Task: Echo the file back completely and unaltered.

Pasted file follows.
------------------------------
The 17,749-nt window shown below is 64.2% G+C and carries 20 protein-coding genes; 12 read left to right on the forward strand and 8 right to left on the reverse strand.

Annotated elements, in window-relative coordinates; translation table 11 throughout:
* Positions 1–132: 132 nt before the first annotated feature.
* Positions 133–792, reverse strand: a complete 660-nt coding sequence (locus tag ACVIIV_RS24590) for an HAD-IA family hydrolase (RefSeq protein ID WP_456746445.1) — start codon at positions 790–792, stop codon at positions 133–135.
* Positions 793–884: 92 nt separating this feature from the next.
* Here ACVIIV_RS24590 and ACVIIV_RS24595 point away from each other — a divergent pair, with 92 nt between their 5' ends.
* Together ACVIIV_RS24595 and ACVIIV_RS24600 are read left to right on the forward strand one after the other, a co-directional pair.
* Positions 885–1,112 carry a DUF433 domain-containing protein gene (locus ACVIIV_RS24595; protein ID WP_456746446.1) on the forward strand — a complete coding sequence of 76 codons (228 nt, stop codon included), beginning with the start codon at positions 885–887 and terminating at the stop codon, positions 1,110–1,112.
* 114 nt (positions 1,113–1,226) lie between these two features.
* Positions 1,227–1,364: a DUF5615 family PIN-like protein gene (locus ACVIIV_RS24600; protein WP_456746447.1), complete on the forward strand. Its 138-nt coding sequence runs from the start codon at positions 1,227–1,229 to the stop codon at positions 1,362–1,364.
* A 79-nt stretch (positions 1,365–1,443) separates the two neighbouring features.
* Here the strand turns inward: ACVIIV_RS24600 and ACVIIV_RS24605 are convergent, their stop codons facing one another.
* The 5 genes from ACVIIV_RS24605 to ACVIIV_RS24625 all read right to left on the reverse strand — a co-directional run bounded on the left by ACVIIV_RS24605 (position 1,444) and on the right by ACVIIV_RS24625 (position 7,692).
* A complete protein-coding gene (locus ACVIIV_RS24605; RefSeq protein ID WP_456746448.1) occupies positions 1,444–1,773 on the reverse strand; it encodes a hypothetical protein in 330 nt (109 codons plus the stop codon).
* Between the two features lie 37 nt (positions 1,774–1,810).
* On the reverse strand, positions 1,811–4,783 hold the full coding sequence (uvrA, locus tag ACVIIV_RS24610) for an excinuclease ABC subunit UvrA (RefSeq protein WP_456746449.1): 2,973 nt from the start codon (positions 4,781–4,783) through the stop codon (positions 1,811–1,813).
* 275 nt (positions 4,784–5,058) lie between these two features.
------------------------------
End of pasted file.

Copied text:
The 17,749-nt window shown below is 64.2% G+C and carries 20 protein-coding genes; 12 read left to right on the forward strand and 8 right to left on the reverse strand.

Annotated elements, in window-relative coordinates; translation table 11 throughout:
* Positions 1–132: 132 nt before the first annotated feature.
* Positions 133–792, reverse strand: a complete 660-nt coding sequence (locus tag ACVIIV_RS24590) for an HAD-IA family hydrolase (RefSeq protein ID WP_456746445.1) — start codon at positions 790–792, stop codon at positions 133–135.
* Positions 793–884: 92 nt separating this feature from the next.
* Here ACVIIV_RS24590 and ACVIIV_RS24595 point away from each other — a divergent pair, with 92 nt between their 5' ends.
* Together ACVIIV_RS24595 and ACVIIV_RS24600 are read left to right on the forward strand one after the other, a co-directional pair.
* Positions 885–1,112 carry a DUF433 domain-containing protein gene (locus ACVIIV_RS24595; protein ID WP_456746446.1) on the forward strand — a complete coding sequence of 76 codons (228 nt, stop codon included), beginning with the start codon at positions 885–887 and terminating at the stop codon, positions 1,110–1,112.
* 114 nt (positions 1,113–1,226) lie between these two features.
* Positions 1,227–1,364: a DUF5615 family PIN-like protein gene (locus ACVIIV_RS24600; protein WP_456746447.1), complete on the forward strand. Its 138-nt coding sequence runs from the start codon at positions 1,227–1,229 to the stop codon at positions 1,362–1,364.
* A 79-nt stretch (positions 1,365–1,443) separates the two neighbouring features.
* Here the strand turns inward: ACVIIV_RS24600 and ACVIIV_RS24605 are convergent, their stop codons facing one another.
* The 5 genes from ACVIIV_RS24605 to ACVIIV_RS24625 all read right to left on the reverse strand — a co-directional run bounded on the left by ACVIIV_RS24605 (position 1,444) and on the right by ACVIIV_RS24625 (position 7,692).
* A complete protein-coding gene (locus ACVIIV_RS24605; RefSeq protein ID WP_456746448.1) occupies positions 1,444–1,773 on the reverse strand; it encodes a hypothetical protein in 330 nt (109 codons plus the stop codon).
* Between the two features lie 37 nt (positions 1,774–1,810).
* On the reverse strand, positions 1,811–4,783 hold the full coding sequence (uvrA, locus tag ACVIIV_RS24610) for an excinuclease ABC subunit UvrA (RefSeq protein WP_456746449.1): 2,973 nt from the start codon (positions 4,781–4,783) through the stop codon (positions 1,811–1,813).
* 275 nt (positions 4,784–5,058) lie between these two features.